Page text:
|Mr. Price: I have done a quick check in 5 good sources, and have found nothing by that title. The sources are Stephen Garrison’s Edith Wharton:A Descriptive Bibliography, the most complete listing of her works;R.W.B. Lewis’ biography of Wharton; Shari Benstock’s biography of Wharton(No Gifts from Chance), Cynthia Griffin Wolff’s work on Wharton (A Feast of Words), and Frederick Wegener’s recent volume, Edith Wharton:The Uncollected Critical Writings. Sorry I can’t be of more help. Julie Olin-Ammentorp 8/31/99|
|Critical Edition of The Age of Innocence top
I was wondering if there was a critical edition or any annotations or annotated guide to The Age of Innocence. I assumed there would be, but I have been unable to track one down. Thanks. Chris Williams 9/4/99
|In response to the inquiry below, I recently was told by a Norton representative that a critical edition is forthcoming edited, I believe, by Elizabeth Ammons. Another list member might have more info.
Emily Orlando. 9/5/99Dear Chris Williams,
I have just edited The Age of Innocence for the New Riverside Series, publ. by Houghton Miflin. It includes extensive annotation on the text (streets, clothing, flowers, opera, architecture, etc.); background readings on travel, divorice, anthropology, the art museum, sports; selected critical readings; and an introduction. It should appear this Jan. The Penguin ed. includes notes and an intro. The Cambridge ed. includes study guides.
Carol Singley 9/6/99
|Edith Wharton’s Verses. top
Does anyone know how to get a hold of a copy of Wharton’s collection of poetry called Verses? The Yale library only has an incomplete version. E Johansen 10/26/99
|The complete manuscript of Verses is reprinted in Edith Wharton: Selected Poems (The Library of America, 2005) edited by Louis Auchincloss.He notes, “The copy of Wharton’s Verses used in preparing this edition, from the Morgan Library, includes five handwritten emendations of apparant typographical errors. . . these emendations have been adopted in the present volume.”Dan Hefko
To E. Johansen: I believe Verses, by Edith Wharton, is one of the rarest of all her books. The Clifton Waller Barrett Library, Special Collection Department, Alderman Library, the University of Virginia, Charlottesville, has a complete copy. As you probably know, it was printed privately by Lucretia Jones in 1878. The printer was C. E. Hammett, Jr., in Newport, R.I. The Newport Historical Society may also have a copy. I would be interested to know what others you find.
All the best –
Sarah Bird WrightIf memory serves me correctly, about 10 years ago when I was writing my dissertation I was able to get a copy through inter-library loan. I think it came from UVa. Whoever it was sent a microfilm copy for me to keep–it’s still on my shelf at home. I see by checking the WorldCat database that several libraries around the country own it, either in hard copy or microfilm. If you haven’t already asked your inter-library loan librarian for help, that’s where I’d go. — Anne Fields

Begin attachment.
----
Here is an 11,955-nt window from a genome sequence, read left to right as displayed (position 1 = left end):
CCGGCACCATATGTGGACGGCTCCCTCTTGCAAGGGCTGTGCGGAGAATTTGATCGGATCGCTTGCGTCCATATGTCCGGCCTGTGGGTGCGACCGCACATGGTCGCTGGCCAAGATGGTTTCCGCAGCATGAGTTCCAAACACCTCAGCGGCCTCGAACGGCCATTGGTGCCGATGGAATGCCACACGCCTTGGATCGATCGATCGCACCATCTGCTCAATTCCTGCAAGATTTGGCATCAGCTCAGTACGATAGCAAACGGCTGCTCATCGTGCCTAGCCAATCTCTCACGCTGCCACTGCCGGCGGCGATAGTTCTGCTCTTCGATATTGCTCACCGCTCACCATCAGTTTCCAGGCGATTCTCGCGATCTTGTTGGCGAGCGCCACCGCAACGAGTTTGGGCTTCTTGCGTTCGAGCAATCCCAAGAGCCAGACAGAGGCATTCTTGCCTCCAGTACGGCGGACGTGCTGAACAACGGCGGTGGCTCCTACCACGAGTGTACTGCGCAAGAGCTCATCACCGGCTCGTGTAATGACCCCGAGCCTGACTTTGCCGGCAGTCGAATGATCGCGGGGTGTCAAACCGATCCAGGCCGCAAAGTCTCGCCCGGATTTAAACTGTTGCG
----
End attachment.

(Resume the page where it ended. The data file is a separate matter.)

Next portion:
10/27/99Note: Edith Wharton’s Artemis to Actaeon and Other Verse, a volume of poems, is available in a reprint version from Classic Books. Also, many of Wharton’s poems (but not Verses) are available on the Wharton’s Works page at this site. –D. Campbell 5/9/00
|Edith Wharton’s “Terminus” top
I am trying to find EW’s poem “Terminus” to no avail. Does anyone know if perhaps it is embedded in a novel or short story? Thank you.
Lisa Lopez 10/27/99
|“Terminus” is reprinted in R. W. B. Lewis’s biography of Edith Wharton, pp. 259-260. — Sarah Bird Wright 10/28/99This poem is included in the newly-published, two-volume “American Poetry: The Twentieth Century”, by Library of America.
Marjorie A. Zitomer 3/31/00It is also available here.
|Sales Figures for Age of Innocence top
I’m writing a paper about how _The Age of Innocence_ was received by the reading public in the 1930s. Does anyone know where I can find annual sales figures for that novel, as compared to its sales in the 1920s. I don’t necessarily need concrete numbers, even the general trend would be sufficient.Thanks so much to anyone who can help,Greg Kochansky firstname.lastname@example.org
|Re royalties for “The Age of Innocence”:
Many of the royalty statements from Appleton’s are in the Beinecke; YCAL MSS
42. The index gives the following information:
“Series III, Professional Correspondence (Boxes 31-39), consists primarily of letters to and from publishers, magazine editors, professional
organizations, booksellers, and individuals writing to Wharton principally
about her literary work (translations, interpretations, dramatizations,
permissions for quoting or reprinting, etc.). Most revealing, perhaps, are the
extensive files from her publishers and agents: Charles Scribner’s Sons (1905-1937), Curtis Brown, Ltd. (1919-1928), Macmillan and Co. (1905-1930), and D.Appleton and Co. (1916-1937). The correspondence in these files tells much about her concerns with contracts and royalties, revisions, printers’ errors, etc.”
If you can go up to Yale, I believe you can assess the difference in
royalties for “The Age of Innocence” between the 1920s and the 1930s by searching for Appleton’s royalty statements in Boxes 31-39 and also in Box 52, which also, I think, has some royalty statements from Appleton’s. They are probably incomplete, but, even so, you may be able to make a useful estimate.
I hope this is of some help –
Sarah Bird Wright 12/6/99
|Authoritative Biography of Wharton top
QUESTION: I’m working on a research report on Edith Wharton and would like opinions on the following two questions: 1) Is R.W.B. Lewis’s biography still considered the most authoritative/standard biography? and 2) who is the foremost active expert on Wharton?
> Thanks. Joan Petit email@example.com